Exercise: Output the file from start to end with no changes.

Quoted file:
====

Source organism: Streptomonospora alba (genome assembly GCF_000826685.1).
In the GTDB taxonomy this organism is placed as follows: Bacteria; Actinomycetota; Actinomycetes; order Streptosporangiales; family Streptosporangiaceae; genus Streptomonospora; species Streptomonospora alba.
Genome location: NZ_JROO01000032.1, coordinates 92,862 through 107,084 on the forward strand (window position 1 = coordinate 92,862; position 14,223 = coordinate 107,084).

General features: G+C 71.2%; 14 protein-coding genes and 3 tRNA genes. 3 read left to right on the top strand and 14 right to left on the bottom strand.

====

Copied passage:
Source organism: Streptomonospora alba (genome assembly GCF_000826685.1).
In the GTDB taxonomy this organism is placed as follows: Bacteria; Actinomycetota; Actinomycetes; order Streptosporangiales; family Streptosporangiaceae; genus Streptomonospora; species Streptomonospora alba.
Genome location: NZ_JROO01000032.1, coordinates 92,862 through 107,084 on the forward strand (window position 1 = coordinate 92,862; position 14,223 = coordinate 107,084).

General features: G+C 71.2%; 14 protein-coding genes and 3 tRNA genes. 3 read left to right on the top strand and 14 right to left on the bottom strand.